Contra 4
by Polly

Does there even need to be a fuckin' introduction? Besides Contra 4 being my most-anticipated game of 2007, there's nothing else I need to say that you probably don't already know. In fact, you know what? I'll fucking spoil it already.

I. Fucking. Love. Contra. 4.

I am not ashamed. It's not a gushing fangirl score, it's a "This game is that fucking good" score. Yes, indeed you better believe it.

To all you pussified next-gen graphics whores who would rather watch their games play themselves while you mash one button repeatedly to attack or advance text boxes, this game isn't for you. Run on back to your little Master Chief, your fuckin' emo metrosexuals in leather and buckles, your first-person shooter after first-person shooter, and your god damn stick waggling party games. Only the most hard-boiled of action gamers are welcome and we don't want your whiny asses in here pissing and moaning about cinematic presentations, deep stories and "casual gaming."

"What do you mean I don't get a regenerating health bar?" "Why do I die in one hit?" "Where are the save points?" "What do you mean I can only die a limited number of times and have to start over when I run out?" Get the fuck off my lawn and go die in a fire, pussies.

Could I possibly be ANY MORE condescending and prick-ish? Yes. Yes, I can, but I think I'm done for now.

Is Contra 4 a perfect game? No. "But, Polly! You gave it a perfect score!" Well, I don't try too often to dissect games on the technical level and score them that way. It's kinda boring. I judge games based on the amount of fun I have with them. Then tie in the technical shit to try and balance things a bit. If that makes sense. It doesn't.

Okay, You Ignorant Twat, What's Wrong With It, Then?
Let's go ahead and get all the things that are wrong with Contra 4 out of the way, shall we?

Konami must have spent all of 20 minutes playtesting the game before authorizing the release candidate, because there's all sorts of strange bugs that crop up and it seems people find a new one every other day. Some are beneficial such as glitching the life counter to give you 99 extra lives and the ability to fire in Challenges where your fire button has been locked. Others are completely game-breaking. For instance, I've run into times when after losing my last life the screen would fade black and the music would keep playing but wouldn't advance to the Continue screen. A lot of issues can crop up with beating bosses as some of them freeze your character as they play out the death animation. The problem here is that parts of the death animation can still kill you and you're helpless to do anything about it. Other times you can move, and in these situations try and stay as far away from exploding bosses as possible. Another oddity that's happened three times thus far also involved me dying but my character not respawning leaving me unable to advance or do anything for that matter.

Other than the occasional bugs, there's really nothing else to complain about. I know that probably sounds strange coming from me, because I can always find something to bitch about, but I've TRIED to find other things I don't like about the game and I just can't.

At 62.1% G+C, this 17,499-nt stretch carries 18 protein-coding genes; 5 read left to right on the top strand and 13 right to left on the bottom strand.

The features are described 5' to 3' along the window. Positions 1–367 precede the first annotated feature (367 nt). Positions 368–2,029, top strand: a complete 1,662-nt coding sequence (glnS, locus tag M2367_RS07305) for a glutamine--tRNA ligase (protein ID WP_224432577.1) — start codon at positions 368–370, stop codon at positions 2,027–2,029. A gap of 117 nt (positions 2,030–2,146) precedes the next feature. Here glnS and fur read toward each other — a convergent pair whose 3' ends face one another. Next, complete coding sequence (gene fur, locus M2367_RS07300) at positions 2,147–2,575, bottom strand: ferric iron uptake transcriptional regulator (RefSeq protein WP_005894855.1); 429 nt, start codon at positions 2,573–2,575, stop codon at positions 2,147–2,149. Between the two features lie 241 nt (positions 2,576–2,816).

If Positive Reviews Aren't Your Thing, Then Stop Here!
You can tell that a lot of tender love and care went into making this game. The minds behind this project were clearly fans and knew what it took to make a satisfying and challenging Contra game. It looks, sounds, and feels like a Contra game that was lost in a vault somewhere back in 1993 and had only recently been unearthed. But that doesn't mean it's as stale as a game might be now if it hadn't aged well. WayForward hit just the right amount of old-school throwbacks while leaving their own mark on the series keeping everything from being a boring and predictable mess.

Shattered Soldier and Neo Contra on the PS2 both took a more 3D approach to Contra, which had proven disastrous on the PS1. Shattered Soldier mixed 3D effects and models on a 2D playing field to create one of the best 2D/3D hybrids ever. It was fantastic and completely revived a series that was probably as close to dead as you can get. It's amazing the series was even given another chance after the PSX. Neo Contra was a bit of a misstep, but was still good enough to be fairly enjoyable, if not completely fucking silly. (ANIMAL CONTRA ANIMAL CONTRA OH FUCKING CHRIST ANIMAL CONTRA!)

Contra 4 takes the old-school approach, bringing back the art of the sprite, but amping it up to a level the series hasn't seen. They're still not on the Metal Slug level, but they're damn close. Everyone gets great animation this time around, even little nobody fodder enemies. Needless to say the bosses are just as big and gruesome as one would expect in a Contra game. The backgrounds are filled with more than enough detail and a vibrant palette of colors, unlike the rest of the series which has leaned more toward dark and murky atmospheres. Contra fans may find themselves giggling with glee as they cruise through many of these stages. There are more than a few backgrounds from previous Contra games which have been chopped up and remixed to hell here. Though we've been to them before, they've never looked this damn good.